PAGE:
Wednesday, February 3, 2016

The People Vs OJ Simpson

After viewing just one episode of The People VS OJ Simpson, I'm hooked.
On a personal note, it's odd, in the way that getting older continues to confound me,
to watch an historical event that I lived through as an adult.
The murders and subsequent trial were the backdrop of my first years in LA.  
Of course, this was National, front page news, but it was also local, and somehow personal.
The infamous car chase on June 17, 1994 had caused heavier than usual Friday night traffic.
I recall leaving my office at Universal that night, concerned I'd be late for dinner.
Over the following year and a half, meetings with writers often started with reactions to the incredulous occurrences in the court room.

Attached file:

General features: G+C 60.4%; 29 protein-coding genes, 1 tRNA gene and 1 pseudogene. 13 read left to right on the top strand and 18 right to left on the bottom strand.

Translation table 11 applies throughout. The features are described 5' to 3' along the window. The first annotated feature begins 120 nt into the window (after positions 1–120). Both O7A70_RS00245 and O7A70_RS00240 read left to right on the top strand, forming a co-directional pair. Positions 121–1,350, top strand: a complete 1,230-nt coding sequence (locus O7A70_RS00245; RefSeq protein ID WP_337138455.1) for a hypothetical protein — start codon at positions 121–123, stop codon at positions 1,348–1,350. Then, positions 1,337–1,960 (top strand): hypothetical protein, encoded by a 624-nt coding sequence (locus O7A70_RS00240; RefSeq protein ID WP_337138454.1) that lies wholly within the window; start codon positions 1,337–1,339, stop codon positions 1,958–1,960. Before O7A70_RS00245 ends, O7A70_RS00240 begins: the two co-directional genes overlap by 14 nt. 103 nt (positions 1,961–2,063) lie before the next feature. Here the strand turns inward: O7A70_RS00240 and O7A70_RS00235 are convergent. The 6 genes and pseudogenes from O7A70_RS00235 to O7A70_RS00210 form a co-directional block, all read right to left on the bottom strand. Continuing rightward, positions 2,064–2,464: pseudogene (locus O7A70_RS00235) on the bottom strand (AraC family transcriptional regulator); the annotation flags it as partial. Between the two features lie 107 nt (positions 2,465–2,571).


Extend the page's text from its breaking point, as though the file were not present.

Kato Kaelin was like a sitcom character who wandered into a crime show.
Later, he'd break the forth wall, showing up at industry parties as a C-list celebrity.
I was working with one writer who was addicted
to watching round-the-clock courtroom coverage.
I had to constantly remind her of our deadlines, and to turn off the TV.
On a different project, the writer named the local hang out
Judge Ito's Side Bar & Grill.
Early on a cool Monday morning, notepads left in the conference room, 
we gathered in my boss' office to hear the verdict.
Palpable anxiety in a still room. 
The Rodney King riots lingered in the city's psyche.
Would people take to the streets if they didn't like the outcome?
The foreman stumbled over OJ's name.
Not guilty.
Not guilty?
I felt disheartened, shocked.
I had just watched someone get away with murder.
The case underscored something I was witnessing in Hollywood:
celebrity was the ultimate commodity.
It was a harsh awakening.

No comments:

Post a Comment